Wednesday, 8 September 2021

BBC Interview with Artefact Hunter


            Group Heritage Looting in Essex (Noreen Linale)           

BBC Norfolk has done a puff-piece on collection-driven exploitation of the archaeological record (Katy Prickett, Metal detecting: 'I dream of a find that changes history' BBC News, East 5th September 2021). A bloke in Essex has a machine that electronically detects pieces of metal and seems to think that we will find it surprising that wandering around the litter-strewn landscape of Brexit Britain, "the majority of his finds are "rubbish" including broken bits of farm machinery". Surprised? I dont think anyone who has ever have been fieldwalking there in recent decades would think that's a bit puzzling. But the artefact hunter and Ms Prickett are out to convionce us that collecting bits of the archaeological record is an anorakish, and even benign hobby. After all, Morton has had 20 of his finds declared Treasure and the article stresses that as many as two of them "are now in museum collections" - the journalist neglects to say if the finder and landowner waived the rewards, as I am sure they both will have done.

John Morton, 57, from Wymondham in Norfolk, took up the hobby aged 12 when he borrowed a detector and promptly found a Charles II coin. [...] Mr Morton "wouldn't like to think" how many hundreds of artefacts he has unearthed over the decades - the majority "rubbish", such as bits of farm machinery. Others, including tiny bronze Roman coins worn smooth over centuries and silver medieval pennies, have very little value, but he just "loves to think about when they were last in someone's hand". He said the hobby had grown in popularity since he began [...] But for Mr Morton "the dream is to find something that changes history - who knows what is still under the soil waiting to be discovered".
I wonder what that "find that changes history" would look like. What individual decontextualised metal object dug up loose in a muddy field would substantially change history? A coin minted in Atlantis for the Athenian trade in 9600 BC maybe? A coin struck with the name of Coel Rex or any of the other early monarchs mentioned by Geoffrey of Monmouth? An early Roman period bracelet inscribed for Joseph of Arimathea found at the foot of Glastonbury Tor? Germanic bracteates with a clear representation of a bridled sauropod and the inscription ᚨᛚᛚᚤ ᛏᚺᛖ ᚨᛚᛚᛟᛋᚢᚱᚢᛋ? The mind boggles. But do you see a pattern here? Newspaper hyperbole is full of this or that "delighted expert" proclaiming that a metal detectorist's discovery "rewrites history". Most of the time those who actually know history can see this is just patronisingly head-patting bollocks. Some cases where it "does" (a) are not anything much more than, say, a Roman emperor who declared himself a rival imperator, struck a few coins before being assassinated, and (b) is usually declared on the basis of an addressed source (i.e. an object that was specifically made to convey information by pictures or writing) such as a coin.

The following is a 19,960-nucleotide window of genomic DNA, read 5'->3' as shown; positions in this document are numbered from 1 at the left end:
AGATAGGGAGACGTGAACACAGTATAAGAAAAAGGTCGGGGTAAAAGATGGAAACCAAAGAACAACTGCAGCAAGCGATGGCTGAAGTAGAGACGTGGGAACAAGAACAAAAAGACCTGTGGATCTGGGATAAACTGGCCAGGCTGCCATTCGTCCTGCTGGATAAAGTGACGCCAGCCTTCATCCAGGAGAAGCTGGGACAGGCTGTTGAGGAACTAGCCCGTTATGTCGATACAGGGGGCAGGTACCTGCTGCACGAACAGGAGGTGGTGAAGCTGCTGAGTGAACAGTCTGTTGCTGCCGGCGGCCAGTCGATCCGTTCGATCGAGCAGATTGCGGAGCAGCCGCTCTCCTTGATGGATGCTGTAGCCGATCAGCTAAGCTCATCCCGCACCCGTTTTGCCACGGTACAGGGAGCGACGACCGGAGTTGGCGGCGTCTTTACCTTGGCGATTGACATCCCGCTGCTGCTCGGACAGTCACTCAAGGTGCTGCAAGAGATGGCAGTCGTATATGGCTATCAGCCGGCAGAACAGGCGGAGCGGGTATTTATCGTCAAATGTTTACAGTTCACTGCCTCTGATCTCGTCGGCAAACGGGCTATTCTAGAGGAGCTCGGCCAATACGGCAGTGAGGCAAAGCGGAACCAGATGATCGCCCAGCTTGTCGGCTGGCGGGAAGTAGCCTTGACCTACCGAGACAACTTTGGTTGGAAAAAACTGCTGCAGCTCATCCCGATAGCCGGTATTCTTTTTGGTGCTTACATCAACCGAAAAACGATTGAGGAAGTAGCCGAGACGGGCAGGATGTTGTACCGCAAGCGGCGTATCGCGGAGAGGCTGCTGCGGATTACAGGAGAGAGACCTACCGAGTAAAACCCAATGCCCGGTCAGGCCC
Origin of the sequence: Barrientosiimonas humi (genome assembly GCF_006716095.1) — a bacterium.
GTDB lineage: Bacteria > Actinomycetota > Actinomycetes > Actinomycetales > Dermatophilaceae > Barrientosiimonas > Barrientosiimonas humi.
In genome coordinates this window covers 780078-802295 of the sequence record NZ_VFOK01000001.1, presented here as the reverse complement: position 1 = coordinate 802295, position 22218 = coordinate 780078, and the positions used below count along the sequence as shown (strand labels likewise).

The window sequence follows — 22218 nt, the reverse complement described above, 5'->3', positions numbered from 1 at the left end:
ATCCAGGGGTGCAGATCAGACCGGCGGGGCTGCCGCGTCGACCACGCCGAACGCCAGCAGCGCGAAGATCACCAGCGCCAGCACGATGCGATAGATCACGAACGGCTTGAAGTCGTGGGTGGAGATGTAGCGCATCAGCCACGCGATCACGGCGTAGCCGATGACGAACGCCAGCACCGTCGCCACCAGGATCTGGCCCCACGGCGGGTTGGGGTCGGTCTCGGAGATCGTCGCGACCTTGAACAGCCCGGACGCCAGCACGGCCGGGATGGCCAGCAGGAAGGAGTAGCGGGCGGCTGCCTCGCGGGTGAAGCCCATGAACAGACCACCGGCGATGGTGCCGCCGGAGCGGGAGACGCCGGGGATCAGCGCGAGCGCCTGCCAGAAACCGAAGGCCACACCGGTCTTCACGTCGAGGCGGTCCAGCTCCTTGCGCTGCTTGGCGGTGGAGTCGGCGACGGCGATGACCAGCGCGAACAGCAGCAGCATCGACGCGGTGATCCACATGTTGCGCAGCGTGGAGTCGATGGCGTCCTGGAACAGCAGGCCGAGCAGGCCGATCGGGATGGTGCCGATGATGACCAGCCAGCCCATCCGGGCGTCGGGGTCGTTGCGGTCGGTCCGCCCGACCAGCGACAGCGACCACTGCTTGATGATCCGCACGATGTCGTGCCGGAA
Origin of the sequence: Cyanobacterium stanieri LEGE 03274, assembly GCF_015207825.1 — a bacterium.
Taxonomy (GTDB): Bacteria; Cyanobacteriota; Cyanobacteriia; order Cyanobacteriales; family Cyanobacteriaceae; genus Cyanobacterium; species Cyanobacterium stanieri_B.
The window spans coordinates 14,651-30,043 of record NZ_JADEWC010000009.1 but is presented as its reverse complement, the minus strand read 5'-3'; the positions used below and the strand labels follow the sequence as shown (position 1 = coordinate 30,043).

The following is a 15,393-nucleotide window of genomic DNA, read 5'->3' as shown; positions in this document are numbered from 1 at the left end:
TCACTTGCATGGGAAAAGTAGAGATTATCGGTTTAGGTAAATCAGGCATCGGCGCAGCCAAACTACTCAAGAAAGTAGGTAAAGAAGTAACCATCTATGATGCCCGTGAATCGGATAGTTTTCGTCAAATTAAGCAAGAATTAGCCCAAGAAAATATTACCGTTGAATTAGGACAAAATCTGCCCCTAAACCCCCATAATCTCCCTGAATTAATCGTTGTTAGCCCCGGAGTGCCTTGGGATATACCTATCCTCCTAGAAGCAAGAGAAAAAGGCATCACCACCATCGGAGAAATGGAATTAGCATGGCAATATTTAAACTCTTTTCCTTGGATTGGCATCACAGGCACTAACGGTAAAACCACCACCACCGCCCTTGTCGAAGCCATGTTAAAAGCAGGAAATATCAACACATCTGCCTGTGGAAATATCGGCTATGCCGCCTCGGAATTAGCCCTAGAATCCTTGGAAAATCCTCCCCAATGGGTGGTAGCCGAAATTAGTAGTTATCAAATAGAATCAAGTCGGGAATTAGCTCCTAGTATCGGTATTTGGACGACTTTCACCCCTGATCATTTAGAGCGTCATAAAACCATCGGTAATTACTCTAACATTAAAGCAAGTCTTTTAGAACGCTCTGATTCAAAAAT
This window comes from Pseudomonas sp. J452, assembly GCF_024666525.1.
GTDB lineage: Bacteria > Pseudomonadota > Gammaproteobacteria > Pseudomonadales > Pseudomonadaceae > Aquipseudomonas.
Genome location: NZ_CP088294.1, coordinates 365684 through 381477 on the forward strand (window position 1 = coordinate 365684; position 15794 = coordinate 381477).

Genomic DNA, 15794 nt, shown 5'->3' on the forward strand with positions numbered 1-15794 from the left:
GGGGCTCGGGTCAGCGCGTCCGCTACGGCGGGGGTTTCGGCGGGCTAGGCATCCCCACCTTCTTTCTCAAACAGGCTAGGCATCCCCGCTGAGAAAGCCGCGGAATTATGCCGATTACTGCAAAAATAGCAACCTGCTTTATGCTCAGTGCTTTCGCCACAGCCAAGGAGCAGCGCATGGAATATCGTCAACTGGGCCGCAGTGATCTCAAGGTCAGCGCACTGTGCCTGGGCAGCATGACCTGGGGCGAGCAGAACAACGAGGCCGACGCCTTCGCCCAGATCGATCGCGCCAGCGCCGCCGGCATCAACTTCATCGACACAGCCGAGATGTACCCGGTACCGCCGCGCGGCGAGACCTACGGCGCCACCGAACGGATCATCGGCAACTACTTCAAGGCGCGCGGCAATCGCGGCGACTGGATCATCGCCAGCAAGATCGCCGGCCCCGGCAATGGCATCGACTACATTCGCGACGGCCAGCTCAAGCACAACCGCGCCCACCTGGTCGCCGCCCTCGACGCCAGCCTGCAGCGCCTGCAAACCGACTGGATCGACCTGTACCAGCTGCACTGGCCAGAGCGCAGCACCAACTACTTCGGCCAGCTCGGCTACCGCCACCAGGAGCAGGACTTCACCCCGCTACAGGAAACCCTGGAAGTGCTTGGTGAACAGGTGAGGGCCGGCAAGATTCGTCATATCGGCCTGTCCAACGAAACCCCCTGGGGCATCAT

Instead though, what those same "delighted experts" are not intellectually honest enough to say (in addition to not admitting the most important: "Oooo, I can get another point-scoring publication out of this") is that the collection-driven exploitation of the archaeological record (a.k.a. trashing sites and assemblages) is destroying history much fasted than it can allow rewriting it. The trashing of sites and assemblages by artefact hunters ("metal detectorists") is preventing their use as a source, as evidence, that will allow the study of the history they contain. All of those hundreds of artefacts Mr Morton "would not like to think of" (and where are they now?) came from the archaeological record that he has decimated removing random items from it.

Apart from seeking acclaim as the discoverer of the Find that Changed History Forever, and possibly a five-minutes-of-fame on Discovery Channel, we see another two motivations, personal reflections on non-omnis-moriar transience and mortality ("loves to think about when they were last in someone's hand") and possession of something valuable ("Others, including tiny bronze Roman coins worn smooth over centuries and silver medieval pennies, have very little value").

Britain really does need a public debate about Collection-Driven Exploitation of the archaeological record. Are the BBC up to being able to follow it?    

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